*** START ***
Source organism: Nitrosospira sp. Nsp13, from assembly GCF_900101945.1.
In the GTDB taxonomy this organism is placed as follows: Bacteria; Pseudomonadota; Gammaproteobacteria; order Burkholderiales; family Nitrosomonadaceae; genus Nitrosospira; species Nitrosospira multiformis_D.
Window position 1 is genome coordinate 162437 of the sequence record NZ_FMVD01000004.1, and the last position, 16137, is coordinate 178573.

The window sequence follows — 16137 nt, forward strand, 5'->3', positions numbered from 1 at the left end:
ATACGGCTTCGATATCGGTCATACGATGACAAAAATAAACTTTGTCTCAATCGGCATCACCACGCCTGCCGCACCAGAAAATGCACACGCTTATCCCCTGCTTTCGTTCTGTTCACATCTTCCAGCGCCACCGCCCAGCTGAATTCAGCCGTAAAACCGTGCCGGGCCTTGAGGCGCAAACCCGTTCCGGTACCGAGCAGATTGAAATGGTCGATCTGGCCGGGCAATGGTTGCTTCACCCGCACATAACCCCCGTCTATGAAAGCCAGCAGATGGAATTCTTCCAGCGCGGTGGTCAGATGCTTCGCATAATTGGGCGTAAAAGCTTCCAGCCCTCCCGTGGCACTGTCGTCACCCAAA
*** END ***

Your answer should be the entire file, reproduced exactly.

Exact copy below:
Source organism: Nitrosospira sp. Nsp13, from assembly GCF_900101945.1.
In the GTDB taxonomy this organism is placed as follows: Bacteria; Pseudomonadota; Gammaproteobacteria; order Burkholderiales; family Nitrosomonadaceae; genus Nitrosospira; species Nitrosospira multiformis_D.
Window position 1 is genome coordinate 162437 of the sequence record NZ_FMVD01000004.1, and the last position, 16137, is coordinate 178573.

The window sequence follows — 16137 nt, forward strand, 5'->3', positions numbered from 1 at the left end:
ATACGGCTTCGATATCGGTCATACGATGACAAAAATAAACTTTGTCTCAATCGGCATCACCACGCCTGCCGCACCAGAAAATGCACACGCTTATCCCCTGCTTTCGTTCTGTTCACATCTTCCAGCGCCACCGCCCAGCTGAATTCAGCCGTAAAACCGTGCCGGGCCTTGAGGCGCAAACCCGTTCCGGTACCGAGCAGATTGAAATGGTCGATCTGGCCGGGCAATGGTTGCTTCACCCGCACATAACCCCCGTCTATGAAAGCCAGCAGATGGAATTCTTCCAGCGCGGTGGTCAGATGCTTCGCATAATTGGGCGTAAAAGCTTCCAGCCCTCCCGTGGCACTGTCGTCACCCAAA